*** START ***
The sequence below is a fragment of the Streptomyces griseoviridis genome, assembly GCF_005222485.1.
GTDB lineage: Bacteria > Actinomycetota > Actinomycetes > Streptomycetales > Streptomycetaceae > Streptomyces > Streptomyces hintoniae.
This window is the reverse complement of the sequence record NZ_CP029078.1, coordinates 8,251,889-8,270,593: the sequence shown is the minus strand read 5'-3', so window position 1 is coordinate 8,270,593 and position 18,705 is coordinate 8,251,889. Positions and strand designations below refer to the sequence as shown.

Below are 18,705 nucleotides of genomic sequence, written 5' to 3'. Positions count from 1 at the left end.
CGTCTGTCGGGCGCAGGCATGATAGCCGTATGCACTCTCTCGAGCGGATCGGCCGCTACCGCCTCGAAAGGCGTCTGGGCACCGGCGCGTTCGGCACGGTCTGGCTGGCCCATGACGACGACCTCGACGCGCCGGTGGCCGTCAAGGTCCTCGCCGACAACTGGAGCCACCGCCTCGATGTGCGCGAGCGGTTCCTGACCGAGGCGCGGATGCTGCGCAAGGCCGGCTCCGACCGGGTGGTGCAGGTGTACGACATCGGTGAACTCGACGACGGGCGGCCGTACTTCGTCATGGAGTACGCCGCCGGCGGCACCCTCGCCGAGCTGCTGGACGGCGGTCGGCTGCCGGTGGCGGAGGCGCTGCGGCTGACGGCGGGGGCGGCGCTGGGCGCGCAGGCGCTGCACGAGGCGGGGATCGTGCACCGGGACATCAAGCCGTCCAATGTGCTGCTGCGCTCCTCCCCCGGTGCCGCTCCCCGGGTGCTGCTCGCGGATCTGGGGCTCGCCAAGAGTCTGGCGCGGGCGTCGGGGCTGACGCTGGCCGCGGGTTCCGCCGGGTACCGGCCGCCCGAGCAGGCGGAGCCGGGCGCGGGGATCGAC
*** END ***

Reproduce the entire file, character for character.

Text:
The sequence below is a fragment of the Streptomyces griseoviridis genome, assembly GCF_005222485.1.
GTDB lineage: Bacteria > Actinomycetota > Actinomycetes > Streptomycetales > Streptomycetaceae > Streptomyces > Streptomyces hintoniae.
This window is the reverse complement of the sequence record NZ_CP029078.1, coordinates 8,251,889-8,270,593: the sequence shown is the minus strand read 5'-3', so window position 1 is coordinate 8,270,593 and position 18,705 is coordinate 8,251,889. Positions and strand designations below refer to the sequence as shown.

Below are 18,705 nucleotides of genomic sequence, written 5' to 3'. Positions count from 1 at the left end.
CGTCTGTCGGGCGCAGGCATGATAGCCGTATGCACTCTCTCGAGCGGATCGGCCGCTACCGCCTCGAAAGGCGTCTGGGCACCGGCGCGTTCGGCACGGTCTGGCTGGCCCATGACGACGACCTCGACGCGCCGGTGGCCGTCAAGGTCCTCGCCGACAACTGGAGCCACCGCCTCGATGTGCGCGAGCGGTTCCTGACCGAGGCGCGGATGCTGCGCAAGGCCGGCTCCGACCGGGTGGTGCAGGTGTACGACATCGGTGAACTCGACGACGGGCGGCCGTACTTCGTCATGGAGTACGCCGCCGGCGGCACCCTCGCCGAGCTGCTGGACGGCGGTCGGCTGCCGGTGGCGGAGGCGCTGCGGCTGACGGCGGGGGCGGCGCTGGGCGCGCAGGCGCTGCACGAGGCGGGGATCGTGCACCGGGACATCAAGCCGTCCAATGTGCTGCTGCGCTCCTCCCCCGGTGCCGCTCCCCGGGTGCTGCTCGCGGATCTGGGGCTCGCCAAGAGTCTGGCGCGGGCGTCGGGGCTGACGCTGGCCGCGGGTTCCGCCGGGTACCGGCCGCCCGAGCAGGCGGAGCCGGGCGCGGGGATCGAC